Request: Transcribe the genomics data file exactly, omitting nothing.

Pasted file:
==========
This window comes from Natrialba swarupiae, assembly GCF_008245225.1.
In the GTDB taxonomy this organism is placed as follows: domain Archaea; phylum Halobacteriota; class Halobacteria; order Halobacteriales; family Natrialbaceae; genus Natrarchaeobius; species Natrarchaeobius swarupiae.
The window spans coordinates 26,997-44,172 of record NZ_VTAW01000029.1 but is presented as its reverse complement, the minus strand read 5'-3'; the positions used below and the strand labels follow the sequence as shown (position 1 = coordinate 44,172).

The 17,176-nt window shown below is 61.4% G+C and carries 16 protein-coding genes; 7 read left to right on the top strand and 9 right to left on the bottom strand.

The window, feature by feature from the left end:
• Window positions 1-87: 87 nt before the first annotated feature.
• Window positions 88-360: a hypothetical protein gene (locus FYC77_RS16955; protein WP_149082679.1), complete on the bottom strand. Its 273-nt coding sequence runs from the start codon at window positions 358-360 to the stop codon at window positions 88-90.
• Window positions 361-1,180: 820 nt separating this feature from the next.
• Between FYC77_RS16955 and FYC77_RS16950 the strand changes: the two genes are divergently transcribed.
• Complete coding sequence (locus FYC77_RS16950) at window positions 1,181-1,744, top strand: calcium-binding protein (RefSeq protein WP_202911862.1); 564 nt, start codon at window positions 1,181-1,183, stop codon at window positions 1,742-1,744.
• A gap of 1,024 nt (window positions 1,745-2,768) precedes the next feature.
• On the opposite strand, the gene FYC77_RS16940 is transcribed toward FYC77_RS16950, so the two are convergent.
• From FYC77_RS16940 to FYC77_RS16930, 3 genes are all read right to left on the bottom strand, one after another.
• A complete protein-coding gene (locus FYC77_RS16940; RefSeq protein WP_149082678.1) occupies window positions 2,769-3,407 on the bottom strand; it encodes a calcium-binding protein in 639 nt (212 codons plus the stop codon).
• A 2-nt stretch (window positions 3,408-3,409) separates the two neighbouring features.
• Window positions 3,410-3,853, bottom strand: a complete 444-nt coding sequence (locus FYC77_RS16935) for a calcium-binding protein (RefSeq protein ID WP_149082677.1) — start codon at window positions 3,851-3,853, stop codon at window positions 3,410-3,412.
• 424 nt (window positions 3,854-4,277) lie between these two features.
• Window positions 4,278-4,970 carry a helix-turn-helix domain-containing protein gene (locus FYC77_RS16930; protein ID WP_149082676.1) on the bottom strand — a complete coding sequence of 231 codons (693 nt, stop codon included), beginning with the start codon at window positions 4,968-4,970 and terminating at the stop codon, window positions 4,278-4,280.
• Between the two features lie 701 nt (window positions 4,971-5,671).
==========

This window comes from Natrialba swarupiae, assembly GCF_008245225.1.
In the GTDB taxonomy this organism is placed as follows: domain Archaea; phylum Halobacteriota; class Halobacteria; order Halobacteriales; family Natrialbaceae; genus Natrarchaeobius; species Natrarchaeobius swarupiae.
The window spans coordinates 26,997-44,172 of record NZ_VTAW01000029.1 but is presented as its reverse complement, the minus strand read 5'-3'; the positions used below and the strand labels follow the sequence as shown (position 1 = coordinate 44,172).

The 17,176-nt window shown below is 61.4% G+C and carries 16 protein-coding genes; 7 read left to right on the top strand and 9 right to left on the bottom strand.

The window, feature by feature from the left end:
• Window positions 1-87: 87 nt before the first annotated feature.
• Window positions 88-360: a hypothetical protein gene (locus FYC77_RS16955; protein WP_149082679.1), complete on the bottom strand. Its 273-nt coding sequence runs from the start codon at window positions 358-360 to the stop codon at window positions 88-90.
• Window positions 361-1,180: 820 nt separating this feature from the next.
• Between FYC77_RS16955 and FYC77_RS16950 the strand changes: the two genes are divergently transcribed.
• Complete coding sequence (locus FYC77_RS16950) at window positions 1,181-1,744, top strand: calcium-binding protein (RefSeq protein WP_202911862.1); 564 nt, start codon at window positions 1,181-1,183, stop codon at window positions 1,742-1,744.
• A gap of 1,024 nt (window positions 1,745-2,768) precedes the next feature.
• On the opposite strand, the gene FYC77_RS16940 is transcribed toward FYC77_RS16950, so the two are convergent.
• From FYC77_RS16940 to FYC77_RS16930, 3 genes are all read right to left on the bottom strand, one after another.
• A complete protein-coding gene (locus FYC77_RS16940; RefSeq protein WP_149082678.1) occupies window positions 2,769-3,407 on the bottom strand; it encodes a calcium-binding protein in 639 nt (212 codons plus the stop codon).
• A 2-nt stretch (window positions 3,408-3,409) separates the two neighbouring features.
• Window positions 3,410-3,853, bottom strand: a complete 444-nt coding sequence (locus FYC77_RS16935) for a calcium-binding protein (RefSeq protein ID WP_149082677.1) — start codon at window positions 3,851-3,853, stop codon at window positions 3,410-3,412.
• 424 nt (window positions 3,854-4,277) lie between these two features.
• Window positions 4,278-4,970 carry a helix-turn-helix domain-containing protein gene (locus FYC77_RS16930; protein ID WP_149082676.1) on the bottom strand — a complete coding sequence of 231 codons (693 nt, stop codon included), beginning with the start codon at window positions 4,968-4,970 and terminating at the stop codon, window positions 4,278-4,280.
• Between the two features lie 701 nt (window positions 4,971-5,671).